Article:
References Top

1.Olivecrona M, Rodling-Wahlstrom M, Naredi S, Koshkinen LO. Effective ICP Reduction by Decompressive Craniectomy in Patients with Severe Traumatic Brain Injury. Treated by an ICP-Targeted Therapy. J Neurotrauma 2007;24:927-35.  Back to cited text no. 1
    
2.Howard JL, Cipolle MD, Anderson M, Sabella V, Shollenberger D, Li PM, et al. Outcome after decompressive craniectomy for the treatment of severe traumatic brain injury. J Trauma 2008;65:380-5.  Back to cited text no. 2
    
3.Bor-Seng-Shu E, Paiva WS, Figueiredo EG, Fujimoto Y, de Andrade AF, Fonoff ET, et al. Posttraumatic refractory intracranial hypertension and brain herniation syndrome: Cerebral hemodynamic assessment before decompressive craniectomy. Biomed Res Int 2013;2013:750809.  Back to cited text no. 3
    
4.Bor-Seng-Shu E, Figueiredo EG, Fonoff ET, Fujimoto Y, Panerai RB, Teixeira MJ. Decompressive craniectomy and head injury: Brain morphometry, ICP, cerebralhemodynamics, cerebral microvascular reactivity, and neurochemistry. Neurosurg Rev 2013;36:361-70.  Back to cited text no. 4
    
5.Bor-Seng-Shu E, Figueiredo EG, Amorim RL, Teixeira MJ, Valbuza JS, de Oliveira MM, et al. Decompressive craniectomy: A meta-analysis of influences on intracranial pressure and cerebral perfusion pressure in the treatment of traumatic brain injury. J Neurosurg 2012;117:589-96.  Back to cited text no. 5
    
6.Amorim RL, Bor-Seng-Shu E, Gattás GS, Paiva W, de Andrade AF, Teixeira MJ. Decompressive craniectomy and cerebral blood flow regulation in head injured patients: A case studied by perfusion CT. J Neuroradiol 2012;39:346-9.  Back to cited text no. 6
    
7.Aarabi B, Hesdorffer DC, Simard JM, Ahn ES, Aresco C, Eisenberg HM, et al. Comparative study of decompressive craniectomy after mass lesion evacuation in severe head injury. Neurosurgery 2009;64:927-39.  Back to cited text no. 7
    
8.Polin RS, Shaffrey ME, Bogaev CA, Tisdale N, Germanson D, Bocchicchio B, et al. Decompressive bifrontal craniectomyin the treatment of severe refractory posttraumatic cerebral edema. Neurosurgery 1997;41:84-92.  Back to cited text no. 8
    
9.Schmidt JH, Reyes BJ, Fischer R Flaherty SK. Use of hinge craniotomy for cerebral decompression. Technical note. J Neurosurg 2007;107:678-82.  Back to cited text no. 9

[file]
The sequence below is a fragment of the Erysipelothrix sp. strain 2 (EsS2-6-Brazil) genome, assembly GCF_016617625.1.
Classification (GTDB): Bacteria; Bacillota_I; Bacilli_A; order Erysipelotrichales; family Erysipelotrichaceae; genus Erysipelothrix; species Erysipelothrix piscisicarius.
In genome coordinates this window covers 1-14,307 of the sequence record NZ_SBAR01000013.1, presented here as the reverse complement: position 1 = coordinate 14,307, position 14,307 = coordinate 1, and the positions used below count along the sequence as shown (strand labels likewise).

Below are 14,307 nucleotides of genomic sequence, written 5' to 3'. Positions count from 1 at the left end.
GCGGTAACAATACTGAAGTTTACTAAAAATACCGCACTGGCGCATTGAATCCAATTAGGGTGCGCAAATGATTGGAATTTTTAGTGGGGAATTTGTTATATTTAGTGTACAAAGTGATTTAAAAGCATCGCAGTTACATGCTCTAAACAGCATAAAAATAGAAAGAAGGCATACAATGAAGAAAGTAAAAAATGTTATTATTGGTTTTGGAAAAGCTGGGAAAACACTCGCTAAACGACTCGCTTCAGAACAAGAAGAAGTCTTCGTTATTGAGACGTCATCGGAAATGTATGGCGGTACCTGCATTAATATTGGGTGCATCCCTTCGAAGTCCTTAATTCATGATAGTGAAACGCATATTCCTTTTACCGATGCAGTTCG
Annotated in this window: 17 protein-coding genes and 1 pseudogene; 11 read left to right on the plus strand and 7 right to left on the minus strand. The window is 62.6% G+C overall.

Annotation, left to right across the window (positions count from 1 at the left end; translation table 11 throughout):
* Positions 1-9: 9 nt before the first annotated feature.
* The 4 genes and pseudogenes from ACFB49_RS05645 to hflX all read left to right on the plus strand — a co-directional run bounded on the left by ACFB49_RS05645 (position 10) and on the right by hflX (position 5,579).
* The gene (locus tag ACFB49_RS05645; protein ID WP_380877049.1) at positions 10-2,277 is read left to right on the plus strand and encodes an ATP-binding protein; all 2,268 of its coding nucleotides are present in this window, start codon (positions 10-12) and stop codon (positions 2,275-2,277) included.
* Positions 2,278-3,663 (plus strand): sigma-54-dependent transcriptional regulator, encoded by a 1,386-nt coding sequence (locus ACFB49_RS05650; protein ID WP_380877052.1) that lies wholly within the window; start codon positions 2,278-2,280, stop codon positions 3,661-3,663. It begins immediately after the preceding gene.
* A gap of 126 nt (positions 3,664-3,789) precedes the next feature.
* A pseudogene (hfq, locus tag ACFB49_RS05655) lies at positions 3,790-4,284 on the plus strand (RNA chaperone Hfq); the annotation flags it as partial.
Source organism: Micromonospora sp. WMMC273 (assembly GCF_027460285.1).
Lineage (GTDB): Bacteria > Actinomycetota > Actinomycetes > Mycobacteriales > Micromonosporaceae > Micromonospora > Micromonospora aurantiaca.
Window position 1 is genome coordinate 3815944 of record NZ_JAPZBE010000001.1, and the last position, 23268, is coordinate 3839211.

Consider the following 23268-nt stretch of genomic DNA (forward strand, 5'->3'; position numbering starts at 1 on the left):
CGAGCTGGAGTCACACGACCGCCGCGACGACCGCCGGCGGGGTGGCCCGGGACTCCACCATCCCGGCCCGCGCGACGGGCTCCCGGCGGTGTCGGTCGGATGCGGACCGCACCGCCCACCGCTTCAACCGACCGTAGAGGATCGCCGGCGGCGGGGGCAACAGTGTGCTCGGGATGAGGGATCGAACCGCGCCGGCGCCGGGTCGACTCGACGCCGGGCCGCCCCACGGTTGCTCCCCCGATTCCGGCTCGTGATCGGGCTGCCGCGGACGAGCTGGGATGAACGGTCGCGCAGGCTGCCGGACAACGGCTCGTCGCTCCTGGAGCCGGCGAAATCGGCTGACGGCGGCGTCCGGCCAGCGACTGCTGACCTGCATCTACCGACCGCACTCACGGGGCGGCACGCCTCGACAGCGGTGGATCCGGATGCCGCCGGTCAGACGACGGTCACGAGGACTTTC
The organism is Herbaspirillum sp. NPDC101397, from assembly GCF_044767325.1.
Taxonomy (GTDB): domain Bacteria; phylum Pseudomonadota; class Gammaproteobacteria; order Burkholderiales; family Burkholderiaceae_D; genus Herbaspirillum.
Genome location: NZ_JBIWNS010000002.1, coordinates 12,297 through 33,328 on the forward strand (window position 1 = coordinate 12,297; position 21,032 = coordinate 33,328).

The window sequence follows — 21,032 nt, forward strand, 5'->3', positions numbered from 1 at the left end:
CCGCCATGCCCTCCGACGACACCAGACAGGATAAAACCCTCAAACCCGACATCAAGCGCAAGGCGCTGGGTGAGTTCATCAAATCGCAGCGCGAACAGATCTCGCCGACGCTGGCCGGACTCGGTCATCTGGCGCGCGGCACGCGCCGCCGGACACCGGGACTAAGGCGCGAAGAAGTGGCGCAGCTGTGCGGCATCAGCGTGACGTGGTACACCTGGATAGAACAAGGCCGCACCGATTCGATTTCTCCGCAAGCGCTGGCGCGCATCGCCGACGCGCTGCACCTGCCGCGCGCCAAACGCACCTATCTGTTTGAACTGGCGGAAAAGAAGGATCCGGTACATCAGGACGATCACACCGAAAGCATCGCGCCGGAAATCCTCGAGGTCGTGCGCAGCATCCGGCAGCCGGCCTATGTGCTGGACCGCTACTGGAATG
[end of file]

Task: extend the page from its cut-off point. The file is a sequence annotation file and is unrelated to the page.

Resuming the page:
10.Mitchell P, Tseng M, Mendelow AD. Decompressive craniectomy with latticeduraplasty. Acta Neurochir (Wien) 2004;146:159-60.  Back to cited text no. 10
    
11.Csokay A, Egyud L, Nagy L, Pataki G. Vascular tunnel creation to improve the efficacy of decompressive craniotomy in post-traumatic cerebral edema and is chemic stroke. Surg Neurol 2002;57:126-9.  Back to cited text no. 11
    
12.De Bonis P, Pompucchi A, Mangiola A, Rigante L, Anile C. Post-traumatic hydrocephalus after decompressive craniectomy: An underestimated risk factor. J Neurotrauma 2010;27:1965-70.  Back to cited text no. 12
    
13.Munch E, Horn P, Schurer L, Piepgras A, Paul T, Schmiedek P. Management of severe traumatic brain injury by decompressive craniectomy. Neurosurgery 2000;47:315-22.  Back to cited text no. 13
    
14.Honeybul S, Ho KM. Long-term complications of decompressive craniectomy for head injury. J Neurotrauma 2011;28:929-35.  Back to cited text no. 14
    
15.Wirtz CR, Steiner T, Aschoff A, Schwab S, Schnippering H, Steiner H, et al. Hemicraniectomy with dural augmentation in medically uncontrollable hemispheric infarction. Neurosurg Focus 1997;2:E3.  Back to cited text no. 15
    
16.Wagner S, Schnippering H, Aschoff A, Koziol JA, Schwab S, Steiner T. Suboptimum hemicraniectomy as a cause of additional cerebral lesions in patients with malignant infarction of the middle cerebral artery. J Neurosurg 2001;94:693-6.  Back to cited text no. 16
    
17.Jiang JY, Xu W, Li WP, Xu WH, Zhang J, Bao YH, et al. Efficacy of standard trauma craniectomy for refractory intracranial hypertension with severe traumatic brain injury: A multicenter, prospective, randomized controlled study. J Neurotrauma 2005;22:623-8.  Back to cited text no. 17
    
18.Qiu W, Guo C, Shen H, Chen K, Wen L, Huang H, et al. Effects of unilateral decompressive craniectomy on patients with unilateral acute post-traumatic brain swelling after severe traumatic brain injury. Crit Care 2009;13:R185.  Back to cited text no. 18
    
19.Skoglund TS, Eriksson-Ritzen C, Jensen C, Rydenhag B. Aspects on decompressive craniectomy in patients with traumatic head injuries. J Neurotrauma 2006;23:1502-9.  Back to cited text no. 19
    
20.Gao CP, Ang BT. Biomechanical modeling of decompressive craniectomy in traumatic brain injury. Acta Neurochir Suppl 2008;102:279-82.  Back to cited text no. 20
    
21.Honeybul S. Complications of decompressive craniectomy for head injury. J Clin Neurosci 2010;17:430-5.  Back to cited text no. 21
[PUBMED]    
22.Cooper DJ, Rosenfeld JV, Murray L, Arabi YM, Davies AR, D'urso P, et al. Decompressive Craniectomy in diffuse traumatic brain injury. N Engl J Med 2011;364:1493-502.  Back to cited text no. 22
[PUBMED]    
23.Servadei F. Clinical value of decompressive craniectomy. N Engl J Med 2011;364:1558-9.  Back to cited text no. 23
[PUBMED]